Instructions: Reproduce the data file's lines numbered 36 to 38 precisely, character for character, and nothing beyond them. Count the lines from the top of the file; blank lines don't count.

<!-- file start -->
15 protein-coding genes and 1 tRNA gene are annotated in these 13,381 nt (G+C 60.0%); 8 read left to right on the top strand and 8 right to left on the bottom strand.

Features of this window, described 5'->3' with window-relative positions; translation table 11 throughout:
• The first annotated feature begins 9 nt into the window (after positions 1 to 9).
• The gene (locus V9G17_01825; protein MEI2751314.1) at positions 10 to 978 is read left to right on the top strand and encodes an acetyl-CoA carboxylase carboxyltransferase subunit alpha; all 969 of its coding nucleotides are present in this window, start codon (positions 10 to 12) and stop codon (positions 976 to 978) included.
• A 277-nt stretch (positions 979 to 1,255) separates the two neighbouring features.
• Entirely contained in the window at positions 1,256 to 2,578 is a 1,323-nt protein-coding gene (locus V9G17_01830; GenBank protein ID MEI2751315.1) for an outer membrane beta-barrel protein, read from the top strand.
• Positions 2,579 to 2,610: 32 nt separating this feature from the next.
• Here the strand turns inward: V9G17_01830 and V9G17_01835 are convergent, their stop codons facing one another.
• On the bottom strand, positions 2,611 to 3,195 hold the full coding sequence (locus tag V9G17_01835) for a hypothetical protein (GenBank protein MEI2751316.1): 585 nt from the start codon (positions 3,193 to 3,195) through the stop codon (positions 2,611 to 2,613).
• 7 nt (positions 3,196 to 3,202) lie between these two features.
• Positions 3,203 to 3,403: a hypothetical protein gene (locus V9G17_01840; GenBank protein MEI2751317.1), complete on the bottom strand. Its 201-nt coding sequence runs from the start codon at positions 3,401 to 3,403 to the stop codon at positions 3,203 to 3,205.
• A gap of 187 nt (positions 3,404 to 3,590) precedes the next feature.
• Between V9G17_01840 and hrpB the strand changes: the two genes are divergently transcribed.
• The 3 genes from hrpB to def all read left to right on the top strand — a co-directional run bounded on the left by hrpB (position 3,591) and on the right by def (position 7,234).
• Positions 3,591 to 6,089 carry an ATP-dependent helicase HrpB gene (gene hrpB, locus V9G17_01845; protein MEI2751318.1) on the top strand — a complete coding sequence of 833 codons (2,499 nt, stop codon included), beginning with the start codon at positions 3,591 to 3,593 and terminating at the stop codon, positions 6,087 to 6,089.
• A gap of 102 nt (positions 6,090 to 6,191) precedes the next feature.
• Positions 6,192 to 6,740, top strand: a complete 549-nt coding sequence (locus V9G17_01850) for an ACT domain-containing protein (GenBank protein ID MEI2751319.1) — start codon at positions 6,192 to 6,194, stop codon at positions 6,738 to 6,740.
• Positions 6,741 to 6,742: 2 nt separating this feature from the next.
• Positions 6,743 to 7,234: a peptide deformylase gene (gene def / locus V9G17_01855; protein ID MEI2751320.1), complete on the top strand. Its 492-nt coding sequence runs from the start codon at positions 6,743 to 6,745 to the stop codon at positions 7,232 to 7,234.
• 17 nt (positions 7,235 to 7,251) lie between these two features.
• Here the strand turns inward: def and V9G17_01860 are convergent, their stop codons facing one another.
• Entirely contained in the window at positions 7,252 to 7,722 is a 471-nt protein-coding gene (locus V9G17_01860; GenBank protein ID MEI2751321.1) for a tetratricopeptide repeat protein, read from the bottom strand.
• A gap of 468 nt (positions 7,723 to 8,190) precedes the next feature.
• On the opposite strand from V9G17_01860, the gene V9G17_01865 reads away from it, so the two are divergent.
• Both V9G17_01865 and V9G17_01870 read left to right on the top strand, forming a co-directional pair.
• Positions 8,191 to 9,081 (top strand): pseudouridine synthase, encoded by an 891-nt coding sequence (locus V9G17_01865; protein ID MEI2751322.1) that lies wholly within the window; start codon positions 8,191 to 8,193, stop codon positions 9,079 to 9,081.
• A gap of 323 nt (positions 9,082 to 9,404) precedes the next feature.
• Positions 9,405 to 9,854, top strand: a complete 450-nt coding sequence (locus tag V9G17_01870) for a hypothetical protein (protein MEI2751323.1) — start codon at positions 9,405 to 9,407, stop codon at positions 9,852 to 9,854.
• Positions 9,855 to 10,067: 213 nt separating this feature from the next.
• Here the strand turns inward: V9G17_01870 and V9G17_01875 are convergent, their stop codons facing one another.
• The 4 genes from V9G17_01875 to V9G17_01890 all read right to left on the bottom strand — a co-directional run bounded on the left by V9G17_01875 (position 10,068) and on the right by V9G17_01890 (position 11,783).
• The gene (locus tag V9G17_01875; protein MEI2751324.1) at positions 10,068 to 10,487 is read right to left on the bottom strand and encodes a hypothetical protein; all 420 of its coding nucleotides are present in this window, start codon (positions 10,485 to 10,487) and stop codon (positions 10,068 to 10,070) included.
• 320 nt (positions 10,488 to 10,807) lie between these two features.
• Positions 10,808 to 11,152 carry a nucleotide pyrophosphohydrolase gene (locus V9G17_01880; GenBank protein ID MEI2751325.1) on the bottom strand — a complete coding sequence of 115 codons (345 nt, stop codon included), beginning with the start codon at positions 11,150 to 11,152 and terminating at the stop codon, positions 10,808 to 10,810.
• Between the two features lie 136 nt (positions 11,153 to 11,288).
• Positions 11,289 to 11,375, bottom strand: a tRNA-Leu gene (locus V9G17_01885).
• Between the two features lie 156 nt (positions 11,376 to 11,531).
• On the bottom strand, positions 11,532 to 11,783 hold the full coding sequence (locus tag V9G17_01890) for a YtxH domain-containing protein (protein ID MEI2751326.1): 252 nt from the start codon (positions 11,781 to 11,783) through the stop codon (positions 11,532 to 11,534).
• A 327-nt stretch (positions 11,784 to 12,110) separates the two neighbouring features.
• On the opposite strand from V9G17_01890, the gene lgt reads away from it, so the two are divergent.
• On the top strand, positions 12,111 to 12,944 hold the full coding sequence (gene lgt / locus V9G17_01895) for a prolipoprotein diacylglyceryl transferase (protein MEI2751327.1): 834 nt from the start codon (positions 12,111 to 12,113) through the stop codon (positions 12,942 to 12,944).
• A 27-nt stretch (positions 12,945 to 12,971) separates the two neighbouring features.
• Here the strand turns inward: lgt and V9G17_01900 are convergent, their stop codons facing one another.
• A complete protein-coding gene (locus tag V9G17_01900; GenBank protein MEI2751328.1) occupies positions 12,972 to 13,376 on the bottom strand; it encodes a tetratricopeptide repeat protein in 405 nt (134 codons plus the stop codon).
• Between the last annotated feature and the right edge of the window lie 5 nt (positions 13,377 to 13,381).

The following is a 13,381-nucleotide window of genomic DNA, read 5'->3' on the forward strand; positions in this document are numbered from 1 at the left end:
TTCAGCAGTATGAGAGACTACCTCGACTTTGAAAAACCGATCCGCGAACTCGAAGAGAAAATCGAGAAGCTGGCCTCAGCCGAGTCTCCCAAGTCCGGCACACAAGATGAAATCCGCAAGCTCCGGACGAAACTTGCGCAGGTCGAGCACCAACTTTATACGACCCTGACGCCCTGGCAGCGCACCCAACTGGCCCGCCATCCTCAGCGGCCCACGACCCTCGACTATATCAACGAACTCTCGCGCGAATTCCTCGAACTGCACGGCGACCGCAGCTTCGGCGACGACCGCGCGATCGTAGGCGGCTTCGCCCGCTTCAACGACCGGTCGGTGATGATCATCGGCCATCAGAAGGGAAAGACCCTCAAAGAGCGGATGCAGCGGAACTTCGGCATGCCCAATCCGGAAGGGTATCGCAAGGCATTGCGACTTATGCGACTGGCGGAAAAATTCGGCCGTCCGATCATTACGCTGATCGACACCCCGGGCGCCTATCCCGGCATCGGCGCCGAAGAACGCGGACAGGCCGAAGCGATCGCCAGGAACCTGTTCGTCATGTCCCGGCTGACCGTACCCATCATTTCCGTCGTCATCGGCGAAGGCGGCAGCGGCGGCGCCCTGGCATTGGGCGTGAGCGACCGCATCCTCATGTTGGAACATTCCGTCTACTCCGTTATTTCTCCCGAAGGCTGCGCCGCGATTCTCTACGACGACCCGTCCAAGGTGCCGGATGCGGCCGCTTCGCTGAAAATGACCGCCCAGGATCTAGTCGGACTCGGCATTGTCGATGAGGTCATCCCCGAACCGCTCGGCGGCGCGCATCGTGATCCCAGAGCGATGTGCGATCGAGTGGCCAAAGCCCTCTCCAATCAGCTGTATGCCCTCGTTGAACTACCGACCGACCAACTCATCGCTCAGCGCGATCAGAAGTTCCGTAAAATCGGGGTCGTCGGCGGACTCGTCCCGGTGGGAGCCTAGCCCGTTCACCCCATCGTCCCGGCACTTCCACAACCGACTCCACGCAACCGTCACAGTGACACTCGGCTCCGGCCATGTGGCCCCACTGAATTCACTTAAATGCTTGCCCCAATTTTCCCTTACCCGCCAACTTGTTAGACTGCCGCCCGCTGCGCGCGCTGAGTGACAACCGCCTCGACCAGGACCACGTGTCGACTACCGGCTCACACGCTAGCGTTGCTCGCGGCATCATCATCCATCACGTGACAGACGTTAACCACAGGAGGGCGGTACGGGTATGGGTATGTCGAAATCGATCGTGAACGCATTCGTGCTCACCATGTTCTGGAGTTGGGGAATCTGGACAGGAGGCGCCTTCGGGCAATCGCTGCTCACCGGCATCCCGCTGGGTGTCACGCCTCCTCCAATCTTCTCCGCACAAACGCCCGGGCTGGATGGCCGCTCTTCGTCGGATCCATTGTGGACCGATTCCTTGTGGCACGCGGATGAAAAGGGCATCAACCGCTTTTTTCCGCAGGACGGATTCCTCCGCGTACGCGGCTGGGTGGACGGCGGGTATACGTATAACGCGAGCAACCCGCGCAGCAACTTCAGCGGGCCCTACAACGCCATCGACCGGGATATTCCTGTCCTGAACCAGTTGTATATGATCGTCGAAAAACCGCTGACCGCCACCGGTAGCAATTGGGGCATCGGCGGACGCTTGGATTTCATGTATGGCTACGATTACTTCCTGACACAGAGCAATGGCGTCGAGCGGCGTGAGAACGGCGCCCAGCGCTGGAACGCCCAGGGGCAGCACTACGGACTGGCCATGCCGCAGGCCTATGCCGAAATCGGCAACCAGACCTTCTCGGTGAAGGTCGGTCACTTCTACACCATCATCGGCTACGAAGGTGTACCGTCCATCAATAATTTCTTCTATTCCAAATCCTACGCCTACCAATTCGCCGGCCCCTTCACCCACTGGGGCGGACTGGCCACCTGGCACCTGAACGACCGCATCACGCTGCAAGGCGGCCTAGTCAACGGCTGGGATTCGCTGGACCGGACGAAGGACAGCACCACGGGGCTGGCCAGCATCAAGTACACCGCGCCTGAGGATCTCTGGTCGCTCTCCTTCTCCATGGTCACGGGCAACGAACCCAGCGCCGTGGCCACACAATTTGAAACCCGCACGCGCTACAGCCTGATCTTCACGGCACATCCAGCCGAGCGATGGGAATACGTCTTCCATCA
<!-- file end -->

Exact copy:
• Positions 11,289 to 11,375, bottom strand: a tRNA-Leu gene (locus V9G17_01885).
• Between the two features lie 156 nt (positions 11,376 to 11,531).
• On the bottom strand, positions 11,532 to 11,783 hold the full coding sequence (locus tag V9G17_01890) for a YtxH domain-containing protein (protein ID MEI2751326.1): 252 nt from the start codon (positions 11,781 to 11,783) through the stop codon (positions 11,532 to 11,534).